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Sancerre's darker side

Rebecca Gibb, MW Rebecca Gibb, MW
Pinot Noir was once the grape of Sancerre. Sauvignon Blanc has since taken over the mantle but the appellation's reds are impressive.

Sancerre is famed for its racy Sauvignon Blanc but the white variety responsible for placing this hilltop village on wine lists around the world wasn't on the menu 150 years ago.

Pinot Noir dominated the hillsides of Sancerre until phylloxera left a path of destruction across its slopes in the 1880s. In the aftermath of this scourge, Sauvignon Blanc relegated Pinot Noir to minority status and red Sancerre remains the underdog, representing just 10 percent of the appellation's output in 2018.

Yet, there has been a better time to drink red Sancerre with a string of stellar vintages in the second half of the decade. While climate change has brought its share of unpredictability to the area with frosts affecting the size of the 2016 and 2017 crop and drought causing worries for growers during the summer of 2019 summer, warming temperatures have improved the quality of red wines: between 1960 and 2010, daily mean temperatures in nearby Bourges increased by 1.8˚C, advancing harvest dates across the Loire Valley by around 2 weeks.

It's enabled producers to fully ripen their skin and seed tannins and even the hard-to-ripen stems. For the first time, Henri Bourgeois made a wine with 10-15% whole bunch. "Usually we destem the reds, says Stéphane Gerardin, project manager, Henri Bourgeois "but in 2019, the grapes were so ripe and so were the stems."

Market forces could also raise awareness of Sancerre's darker side. It's always been difficult to find value for money when it comes to Pinot Noir but Burgundy prices are rising faster than a souffle. Chris Hardy, owner of Charles Sydney Wines, a Loire Valley wine Private Client Manager, says  "The quality of Sancerre rouge is much higher than a Burgundy Villages at the same price point."

Not that Sancerre red producers want to be the value alternative to the Côte d'Or. "We don't want to copy Burgundy we can't do that but we can make wines that are elegant," says Clement Pinard of Vincent Pinard, who tends his old vines biodynamically and takes a very gentle approach to Pinot Noir winemaking, producing reds with purity and finesse yet masses of concentration.

There's always a streak of acidity through red Sancerre, providing the wine with spine and innate brightness that means the finest can age gracefully. It was this natural freshness - and a generation of tireless Sancerrois – that first put the area's whites in the glasses of Parisian diners in the 1960s.

Jean-Marie Bourgeois, now 77, says: "Parisians used to drink Muscadet and wines from Alsace so I would drive to Paris two times a week to make deliveries. The boot was filled with wine and we'd give customers a crottin (de Chavignol] as a gift." Exports, which represent 62% of the region's sales today, went from a trickle in the 1950s to a flood but reds have yet to enjoy success on a global scale.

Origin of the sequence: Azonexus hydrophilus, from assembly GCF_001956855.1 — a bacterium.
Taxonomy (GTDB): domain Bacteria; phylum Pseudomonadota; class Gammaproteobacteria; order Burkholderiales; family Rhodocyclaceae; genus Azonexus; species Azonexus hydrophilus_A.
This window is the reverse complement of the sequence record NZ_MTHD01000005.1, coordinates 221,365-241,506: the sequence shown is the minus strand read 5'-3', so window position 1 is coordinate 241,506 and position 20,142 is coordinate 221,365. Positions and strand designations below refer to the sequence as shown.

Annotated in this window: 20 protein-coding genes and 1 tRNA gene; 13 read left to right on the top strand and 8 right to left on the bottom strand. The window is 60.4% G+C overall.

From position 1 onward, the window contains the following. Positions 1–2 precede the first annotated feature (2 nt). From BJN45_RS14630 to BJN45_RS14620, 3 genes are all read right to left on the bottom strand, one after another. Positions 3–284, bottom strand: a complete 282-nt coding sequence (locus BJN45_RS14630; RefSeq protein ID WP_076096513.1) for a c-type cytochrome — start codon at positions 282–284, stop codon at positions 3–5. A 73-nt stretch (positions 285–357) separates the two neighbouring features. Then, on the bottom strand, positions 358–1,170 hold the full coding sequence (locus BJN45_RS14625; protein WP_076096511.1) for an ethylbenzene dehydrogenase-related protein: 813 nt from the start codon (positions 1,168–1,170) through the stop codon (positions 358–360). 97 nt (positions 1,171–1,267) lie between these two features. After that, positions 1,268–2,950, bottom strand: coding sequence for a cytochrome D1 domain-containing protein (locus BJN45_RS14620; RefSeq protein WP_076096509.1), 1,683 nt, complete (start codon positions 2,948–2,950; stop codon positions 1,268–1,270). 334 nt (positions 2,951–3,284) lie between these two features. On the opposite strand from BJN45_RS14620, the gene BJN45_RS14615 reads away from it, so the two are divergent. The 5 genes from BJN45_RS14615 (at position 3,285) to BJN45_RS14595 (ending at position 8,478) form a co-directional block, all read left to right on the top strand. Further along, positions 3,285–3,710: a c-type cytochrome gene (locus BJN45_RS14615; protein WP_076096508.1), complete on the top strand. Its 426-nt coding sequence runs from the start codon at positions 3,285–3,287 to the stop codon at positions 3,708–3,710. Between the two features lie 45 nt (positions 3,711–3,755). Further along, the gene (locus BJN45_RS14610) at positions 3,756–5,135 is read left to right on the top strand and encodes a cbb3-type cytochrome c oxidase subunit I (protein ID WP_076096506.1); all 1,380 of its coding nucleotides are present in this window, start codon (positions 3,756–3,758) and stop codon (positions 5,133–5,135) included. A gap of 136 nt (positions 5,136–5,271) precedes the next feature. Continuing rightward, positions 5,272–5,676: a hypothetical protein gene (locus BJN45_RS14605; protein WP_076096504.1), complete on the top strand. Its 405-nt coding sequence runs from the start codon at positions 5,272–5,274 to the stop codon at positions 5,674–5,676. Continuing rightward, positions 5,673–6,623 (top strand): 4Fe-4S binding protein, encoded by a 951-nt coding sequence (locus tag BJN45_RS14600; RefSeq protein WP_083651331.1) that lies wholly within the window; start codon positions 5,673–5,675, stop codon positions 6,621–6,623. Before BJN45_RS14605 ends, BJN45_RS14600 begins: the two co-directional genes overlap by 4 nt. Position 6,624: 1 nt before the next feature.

Unlike its whites, it is difficult to put your finger on the identity of red Sancerre with producers taking very different stylistic approaches. You'll find fresh, fruity, light bodied styles that see no oak and are produced for serving slightly chilled in Parisian bistro but there's also a handful of seriously impressive producers whose Pinot Noirs stop you in your tracks and have you reaching for your wallet.

The best come at a cost but in the world of Pinot Noir, they remain keenly priced and with a hot-to-trot run of seasons, there's a sense that it won't be long before the world wakes up to this undiscovered jewel.

Domaine Vacheron, Belle Dame 2016: Welcome to finesse and purity in the Sancerre red department. There's huge concentration here but it remains elegant, drawing you in. Delicate with cinnamon spice and fine cherry fruit. Incredibly fine, pixellated tannins. Superlative stuff. US$42

Vincent Pinard, Vendange Entière 2017: The name Vendange Entière refers to the fact this is 100% whole bunch Pinot and is only made in years when the conditions are warm enough to ripen the stems. The result is transparent and shows fine clarity. It is floaty light with a lovely chalk-like sensation on the scented finish. Orange peel, cinammon and damson linger on the long length.US$70

Alphonse Mellot, Generation Dix-Neuf 2016: The self-assured current guardian of Alphonse Mellot is Alphonse the 19th hence the name generation dix-neuf. This Pinot Noir is expansive and silky with tannins that coat the palate with a fine cocoa powder-like texture. It is a transparent and delicate style despite filling the mouth. A Pinot Noir that would convince any Burgundy lover that Sancerre has what it takes to make great Pinot Noir. US$118